The One Alignment Cue That Changes Everything

posture_like_gorillaFor the last twelve years in my Rolfing® practice I’ve given people this alignment cue over and over again, so it seemed ripe for a post! And when I saw it appear in Katy Bowman’s great book, I knew it was ripe for a post (because, well, I have a major body nerd crush on her and think she’s an uber genius).

So here’s the deal, this is a very common structural misalignment in our culture; that being the pelvis is forward of the ankles. What’s the big freaking deal you ask? Well it causes a whole host of problems from knee, hip, low back, and neck pain and strain (including wear and tear on, and mis-loading of, those joints leading to osteoarthritis over time), as well as giving us lousy posture and an unenviable belly pooch. And it’s oh so easily remedied. So check it out (Bonus! Learn about my aspiring Goth girl past!):

 

 

Illustration by Ari Moore

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20 Responses to “The One Alignment Cue That Changes Everything”

  1. Monique M. June 1, 2013 at 10:39 am #

    Love this post, it’s such an important posture tip. I used to walk and stand just like your “aspiring goth girl” back when I was one. ;) The strain on my back was incredible. My posture is light years away from that nowadays, but I think this is an excellent reminder to keep in touch with how we’re standing, since I’m pretty sure that when I’m tired, I start to sink a little bit back into the old way of standing and moving.

    • Brooke June 1, 2013 at 4:35 pm #

      Aspiring goth girls unite! Yes, I too slide back into “limbo mode” when tired…

  2. Sue June 1, 2013 at 11:42 am #

    So very basic but how effective this is, Thank you!

  3. Miriam H June 2, 2013 at 6:27 am #

    Love Your post! I m working on my psoas muscle at the moment with Liz Kochs book The Psoas Book and Your goth girl-pose is really one of the great strains for that muscle.
    I ve also noticed that the goth girl-look seems to be the preferred pose in almost every fashion show, and has been for quite some years so maybe once again it s the fashion buisness that s to blame.. :)

    • Jenni June 7, 2013 at 10:51 pm #

      Thanks so much for this awesome reminder, Brooke! Such a seemingly-simple tip with far-reaching effects. I really appreciate your great work in bringing so many insightful resources together in one blog (with a very cool logo) – you rock, man!

      • Brooke June 8, 2013 at 5:48 pm #

        Why thanks Jenni!!

    • Brooke June 8, 2013 at 5:49 pm #

      Ugh it’s so true. Who decided that “about to fall over” is sexy? Madness I say!

  4. Curt Chaffee June 17, 2013 at 1:20 pm #

    Checked my alignment using a mirror after watching the video. I was okay, but what I have noticed in the past few days that I get out of alignment as I adopt different postures in relation to different environments, situations, or mood. Betting that most of us do this unconsciously throughout the day. At least now I am aware enough to make the adjustment.

    • Brooke June 17, 2013 at 5:10 pm #

      Yes different moods/environments change our posture(ing) for sure, which is totally fine and even useful (I’m going to walk differently down a dark alley then when walking into my friend’s living room for example), but it’s nice to get a good understanding of home base, i.e. neutral alignment, so that we can return there with more ease!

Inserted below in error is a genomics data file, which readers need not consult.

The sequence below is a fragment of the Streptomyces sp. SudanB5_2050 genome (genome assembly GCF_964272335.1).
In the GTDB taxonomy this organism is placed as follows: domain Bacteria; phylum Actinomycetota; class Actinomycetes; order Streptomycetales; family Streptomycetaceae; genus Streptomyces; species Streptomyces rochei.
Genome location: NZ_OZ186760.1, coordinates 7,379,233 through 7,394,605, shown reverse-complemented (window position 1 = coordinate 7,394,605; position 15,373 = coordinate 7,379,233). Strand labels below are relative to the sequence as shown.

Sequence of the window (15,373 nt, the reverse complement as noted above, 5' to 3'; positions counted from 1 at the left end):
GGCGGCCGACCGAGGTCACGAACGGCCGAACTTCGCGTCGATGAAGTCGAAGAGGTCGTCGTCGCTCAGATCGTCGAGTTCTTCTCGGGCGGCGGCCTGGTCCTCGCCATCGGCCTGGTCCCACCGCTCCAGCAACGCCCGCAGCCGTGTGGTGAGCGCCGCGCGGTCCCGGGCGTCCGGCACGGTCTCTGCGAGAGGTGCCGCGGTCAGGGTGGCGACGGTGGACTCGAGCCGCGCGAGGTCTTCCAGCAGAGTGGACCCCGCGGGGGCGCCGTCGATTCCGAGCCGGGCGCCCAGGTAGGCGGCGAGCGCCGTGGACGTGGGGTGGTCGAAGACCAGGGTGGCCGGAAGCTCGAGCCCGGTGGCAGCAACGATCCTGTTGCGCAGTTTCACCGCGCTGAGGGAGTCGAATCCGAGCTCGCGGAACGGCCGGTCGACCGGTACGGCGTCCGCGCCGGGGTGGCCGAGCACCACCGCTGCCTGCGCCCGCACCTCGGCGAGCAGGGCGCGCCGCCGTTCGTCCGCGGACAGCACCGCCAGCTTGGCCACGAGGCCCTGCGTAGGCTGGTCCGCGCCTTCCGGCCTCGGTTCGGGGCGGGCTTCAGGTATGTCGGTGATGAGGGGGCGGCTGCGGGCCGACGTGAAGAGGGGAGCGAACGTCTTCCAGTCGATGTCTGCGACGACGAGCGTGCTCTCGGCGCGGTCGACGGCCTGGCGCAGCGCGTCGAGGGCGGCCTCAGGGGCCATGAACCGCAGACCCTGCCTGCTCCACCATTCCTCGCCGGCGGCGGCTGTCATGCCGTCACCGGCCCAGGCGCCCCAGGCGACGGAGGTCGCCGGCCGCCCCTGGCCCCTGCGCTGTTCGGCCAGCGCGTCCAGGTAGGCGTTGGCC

5. Barb July 22, 2013 at 11:04 pm #

    Thank you for this. It’s jibes with what my yoga teacher is telling me. However, I’m barefoot in yoga. In “real” life I wear cushioned shoes with orthotics. There’s a “rocker” effect and standing back on my heels actually lifts my toes out of contact with the ground. Any additional hints for adapting to (in my case, necessary) complications of sole layering?

    • Brooke July 25, 2013 at 11:37 am #

      Thanks for your comment Barb! When there is cushioning/orthotics involved your foundation has been shifted away from the norm, so it’s tough to say without seeing you in person how to best help you adapt without losing the orthotics. See, first, if you’re focusing too much on being back on your heels, rather than simply shifting the pelvis over your ankles. The pelvic position is the key thing to focus on. Beyond that, my best advice it to shift your pelvic position little by little. When we try to disrupt our pattern more quickly than we can integrate them we usually wind up just creating new problematic compensatory patterns, so see if gradually making your way there allows your toes to stay more in touch with the Earth.

  6. Rachel July 23, 2013 at 11:14 am #

    Love this!

  7. Lainie December 26, 2013 at 10:19 am #

    This is very helpful! I’m new to your site and eager to make improvements in my alignment to resolve neck/back/shoulder/general energy and integrity issues. Thank you. My only very small suggestion is not to start off with “you guys.” I’m not a guy. I know it’s casual and ubiquitous but this verbal tic is really starting to bother me – it’s sort of the language equivalent of a forward pelvic tilt.

  8. Tina December 26, 2013 at 2:06 pm #

    Luckily, I never heard that as a teaching of shifting the pelvis forward and never taught it! Yah!

  9. Josselyn December 29, 2013 at 3:27 pm #

    Great post! I use this kind of cueing often with my pilates clients and really helps people who like to live in a tucked pelvis find a more neutral a functional alignment. Thanks for the video!

  10. allie March 31, 2014 at 7:57 pm #

    This is brilliant. Most practitioners seems to focus on the tilting aspect of the pelvis; but it has always seemed too taxing to maintain long term, and I haven’t known how to really make it useful. I’m really excited to play around with this. Shifting! How simple, really. Thanks for another good one (there all good) !

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